You’ll be amazed at how many clients will then be able to move on to stage two, three, four etc as their budgets become bigger and they see the immense transformational value of working with a graphic design professional like yourself.
So even though the initial project was smaller, through consistent relationship building, nurture and considered systems, clients like this are likely to become highly profitable, long-term clients.
Yes, we know it’s always best for clients to have bespoke solutions, however the best option for a client who appreciates high quality design may be a template designed by you. Having you at the helm driving the brand and customising a template-based solution is going to be more strategic, resolved and successful than if the client finds a cheaper, substandard solution (for example, they DIY it themselves).
Let’s not get too snobby about it, having template based design is a valid way for some businesses to get started with their branding.
There’s a couple of different ways this can work:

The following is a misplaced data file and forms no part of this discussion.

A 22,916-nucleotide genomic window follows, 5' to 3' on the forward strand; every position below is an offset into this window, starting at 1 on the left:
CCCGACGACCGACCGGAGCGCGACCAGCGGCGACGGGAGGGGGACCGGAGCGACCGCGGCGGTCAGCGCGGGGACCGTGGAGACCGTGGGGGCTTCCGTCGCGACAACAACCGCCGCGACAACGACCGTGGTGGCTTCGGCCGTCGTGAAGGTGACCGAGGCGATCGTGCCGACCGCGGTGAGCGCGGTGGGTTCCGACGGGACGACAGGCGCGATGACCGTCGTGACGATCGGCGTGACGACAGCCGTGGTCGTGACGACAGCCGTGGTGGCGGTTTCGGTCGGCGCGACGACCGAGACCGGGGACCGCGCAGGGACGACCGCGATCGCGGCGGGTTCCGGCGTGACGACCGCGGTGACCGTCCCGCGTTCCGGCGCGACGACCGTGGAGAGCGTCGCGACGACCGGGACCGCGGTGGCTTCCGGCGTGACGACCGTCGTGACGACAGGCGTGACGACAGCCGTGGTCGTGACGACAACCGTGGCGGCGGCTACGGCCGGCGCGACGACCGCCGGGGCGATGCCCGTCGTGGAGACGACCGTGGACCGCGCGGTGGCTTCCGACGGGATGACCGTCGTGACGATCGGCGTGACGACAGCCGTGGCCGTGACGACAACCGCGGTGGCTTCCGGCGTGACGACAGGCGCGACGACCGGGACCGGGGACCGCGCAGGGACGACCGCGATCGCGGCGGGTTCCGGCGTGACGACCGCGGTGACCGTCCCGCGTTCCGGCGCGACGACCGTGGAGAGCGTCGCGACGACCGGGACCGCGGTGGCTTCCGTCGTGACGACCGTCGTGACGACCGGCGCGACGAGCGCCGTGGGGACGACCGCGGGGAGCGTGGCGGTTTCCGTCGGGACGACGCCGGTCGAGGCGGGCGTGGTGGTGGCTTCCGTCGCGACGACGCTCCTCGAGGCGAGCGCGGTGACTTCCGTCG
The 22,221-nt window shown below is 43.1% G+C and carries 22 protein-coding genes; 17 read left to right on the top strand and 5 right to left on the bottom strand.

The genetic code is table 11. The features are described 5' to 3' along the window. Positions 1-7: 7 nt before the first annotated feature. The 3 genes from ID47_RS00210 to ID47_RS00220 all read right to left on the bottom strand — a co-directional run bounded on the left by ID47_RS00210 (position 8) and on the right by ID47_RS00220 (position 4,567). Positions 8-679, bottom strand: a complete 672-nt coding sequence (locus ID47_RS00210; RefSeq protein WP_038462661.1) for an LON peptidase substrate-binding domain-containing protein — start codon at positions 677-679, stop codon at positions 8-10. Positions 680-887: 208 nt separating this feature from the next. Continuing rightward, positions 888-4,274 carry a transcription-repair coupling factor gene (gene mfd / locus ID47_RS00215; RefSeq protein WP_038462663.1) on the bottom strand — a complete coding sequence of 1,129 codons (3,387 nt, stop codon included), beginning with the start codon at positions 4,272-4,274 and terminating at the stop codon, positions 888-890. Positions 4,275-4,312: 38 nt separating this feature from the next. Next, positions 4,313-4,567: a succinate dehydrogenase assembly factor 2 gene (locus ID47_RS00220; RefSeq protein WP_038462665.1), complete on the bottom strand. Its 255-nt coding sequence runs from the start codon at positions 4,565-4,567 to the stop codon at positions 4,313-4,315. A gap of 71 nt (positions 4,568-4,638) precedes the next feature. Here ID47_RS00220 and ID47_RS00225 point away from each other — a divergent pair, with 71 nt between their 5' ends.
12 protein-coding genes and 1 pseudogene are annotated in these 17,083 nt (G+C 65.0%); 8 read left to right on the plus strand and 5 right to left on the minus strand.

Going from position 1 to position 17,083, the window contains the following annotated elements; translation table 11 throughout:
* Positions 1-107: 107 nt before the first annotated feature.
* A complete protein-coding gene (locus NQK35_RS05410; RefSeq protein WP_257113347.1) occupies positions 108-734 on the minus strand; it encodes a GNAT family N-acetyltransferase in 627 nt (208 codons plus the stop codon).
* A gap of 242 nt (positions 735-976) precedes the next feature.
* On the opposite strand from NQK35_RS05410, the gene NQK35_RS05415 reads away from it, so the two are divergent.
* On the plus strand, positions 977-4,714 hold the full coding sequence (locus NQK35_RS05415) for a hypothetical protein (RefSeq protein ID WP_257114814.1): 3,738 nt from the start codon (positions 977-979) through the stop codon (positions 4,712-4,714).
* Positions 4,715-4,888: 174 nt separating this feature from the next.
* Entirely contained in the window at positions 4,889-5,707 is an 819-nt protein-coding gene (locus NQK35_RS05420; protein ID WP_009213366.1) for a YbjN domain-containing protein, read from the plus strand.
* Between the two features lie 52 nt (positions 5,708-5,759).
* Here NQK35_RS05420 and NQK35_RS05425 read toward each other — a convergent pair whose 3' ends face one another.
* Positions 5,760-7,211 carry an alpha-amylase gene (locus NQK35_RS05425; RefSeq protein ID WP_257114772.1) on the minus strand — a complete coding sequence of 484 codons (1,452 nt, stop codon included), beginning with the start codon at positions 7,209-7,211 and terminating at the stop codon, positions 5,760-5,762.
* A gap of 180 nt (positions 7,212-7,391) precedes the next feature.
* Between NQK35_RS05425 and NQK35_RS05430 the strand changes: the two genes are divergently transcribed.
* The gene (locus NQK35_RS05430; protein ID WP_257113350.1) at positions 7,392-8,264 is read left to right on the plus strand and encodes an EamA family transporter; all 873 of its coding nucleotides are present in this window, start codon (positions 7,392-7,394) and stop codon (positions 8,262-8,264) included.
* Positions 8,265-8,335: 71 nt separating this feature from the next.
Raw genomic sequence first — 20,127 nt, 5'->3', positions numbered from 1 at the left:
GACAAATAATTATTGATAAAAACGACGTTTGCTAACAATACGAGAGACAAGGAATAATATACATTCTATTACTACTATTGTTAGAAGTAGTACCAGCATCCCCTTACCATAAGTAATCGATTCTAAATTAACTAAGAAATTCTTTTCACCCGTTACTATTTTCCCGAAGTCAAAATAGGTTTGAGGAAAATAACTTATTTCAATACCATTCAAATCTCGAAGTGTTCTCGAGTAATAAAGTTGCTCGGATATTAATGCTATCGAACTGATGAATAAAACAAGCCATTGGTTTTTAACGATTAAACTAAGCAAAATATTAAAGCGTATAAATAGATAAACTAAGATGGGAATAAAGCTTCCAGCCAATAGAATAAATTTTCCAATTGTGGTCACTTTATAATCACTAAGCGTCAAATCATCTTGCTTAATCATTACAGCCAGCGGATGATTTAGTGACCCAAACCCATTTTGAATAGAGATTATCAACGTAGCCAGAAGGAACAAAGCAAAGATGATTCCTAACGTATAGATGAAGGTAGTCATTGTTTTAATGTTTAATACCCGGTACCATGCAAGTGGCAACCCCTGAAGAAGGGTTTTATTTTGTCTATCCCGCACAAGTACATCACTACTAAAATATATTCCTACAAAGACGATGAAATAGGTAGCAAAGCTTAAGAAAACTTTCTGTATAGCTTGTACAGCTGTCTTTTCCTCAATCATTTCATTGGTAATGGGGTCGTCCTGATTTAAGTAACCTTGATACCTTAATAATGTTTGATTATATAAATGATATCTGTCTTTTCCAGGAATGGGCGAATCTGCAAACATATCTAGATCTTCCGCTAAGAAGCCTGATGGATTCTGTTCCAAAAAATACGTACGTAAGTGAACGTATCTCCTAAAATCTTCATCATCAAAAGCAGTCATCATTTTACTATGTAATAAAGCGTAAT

Formula based design is when you tap into your wealth of knowledge as a designer and use the tried and true classic design elements you’ve used in the past—you know they work, and they will work again.
Not every client needs groundbreaking, off-the-charts creative. The solution may not be cutting edge or award winning, BUT it will be aligned to the brief and it will be professional, functional and beautifully designed.
Be transparent with your client about this approach and the results you expect to achieve. This requires a clear conversation explaining how you will tap into your vast pool of design knowledge for this project without exploring deep strategy and high-level conceptual thinking. Let your client know that while it may not be a super innovative solution, it will be rock solid and highly appropriate.
Think about how many unused concepts you have stored up in your design career so far? What ideas didn’t you follow through with that could be reworked or recycled to create a great solution for another client?
As designers we’ll often branch off in a few different directions for a client during the concept stage, but as we live and breathe by the one-concept approach w,e’ll only fully resolve one idea. You can listen to us talk about our thoughts on the one concept approach here and here.
Just because a concept wasn’t the right direction for one client, doesn’t mean with a few tweaks, they couldn’t be ideal for another client. We really love the thought that these not-quite-right concepts your beautiful brain created previously won’t be wasted.